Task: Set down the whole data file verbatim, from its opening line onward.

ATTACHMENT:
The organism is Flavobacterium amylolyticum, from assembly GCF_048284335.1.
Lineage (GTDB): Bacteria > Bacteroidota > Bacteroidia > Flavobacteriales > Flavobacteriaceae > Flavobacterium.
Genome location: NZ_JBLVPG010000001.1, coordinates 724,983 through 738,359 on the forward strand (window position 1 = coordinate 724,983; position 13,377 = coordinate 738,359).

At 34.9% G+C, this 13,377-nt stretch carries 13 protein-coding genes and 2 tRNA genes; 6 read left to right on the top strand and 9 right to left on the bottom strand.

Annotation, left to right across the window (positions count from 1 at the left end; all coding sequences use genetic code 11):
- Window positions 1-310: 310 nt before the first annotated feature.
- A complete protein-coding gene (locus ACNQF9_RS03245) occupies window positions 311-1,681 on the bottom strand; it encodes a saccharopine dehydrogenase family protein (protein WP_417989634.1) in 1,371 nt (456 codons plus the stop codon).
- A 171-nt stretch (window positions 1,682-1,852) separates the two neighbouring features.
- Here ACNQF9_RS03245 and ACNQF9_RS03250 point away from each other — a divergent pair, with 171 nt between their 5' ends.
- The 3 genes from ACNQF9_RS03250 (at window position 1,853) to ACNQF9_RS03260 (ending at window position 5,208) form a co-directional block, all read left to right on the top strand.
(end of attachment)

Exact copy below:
The organism is Flavobacterium amylolyticum, from assembly GCF_048284335.1.
Lineage (GTDB): Bacteria > Bacteroidota > Bacteroidia > Flavobacteriales > Flavobacteriaceae > Flavobacterium.
Genome location: NZ_JBLVPG010000001.1, coordinates 724,983 through 738,359 on the forward strand (window position 1 = coordinate 724,983; position 13,377 = coordinate 738,359).

At 34.9% G+C, this 13,377-nt stretch carries 13 protein-coding genes and 2 tRNA genes; 6 read left to right on the top strand and 9 right to left on the bottom strand.

Annotation, left to right across the window (positions count from 1 at the left end; all coding sequences use genetic code 11):
- Window positions 1-310: 310 nt before the first annotated feature.
- A complete protein-coding gene (locus ACNQF9_RS03245) occupies window positions 311-1,681 on the bottom strand; it encodes a saccharopine dehydrogenase family protein (protein WP_417989634.1) in 1,371 nt (456 codons plus the stop codon).
- A 171-nt stretch (window positions 1,682-1,852) separates the two neighbouring features.
- Here ACNQF9_RS03245 and ACNQF9_RS03250 point away from each other — a divergent pair, with 171 nt between their 5' ends.
- The 3 genes from ACNQF9_RS03250 (at window position 1,853) to ACNQF9_RS03260 (ending at window position 5,208) form a co-directional block, all read left to right on the top strand.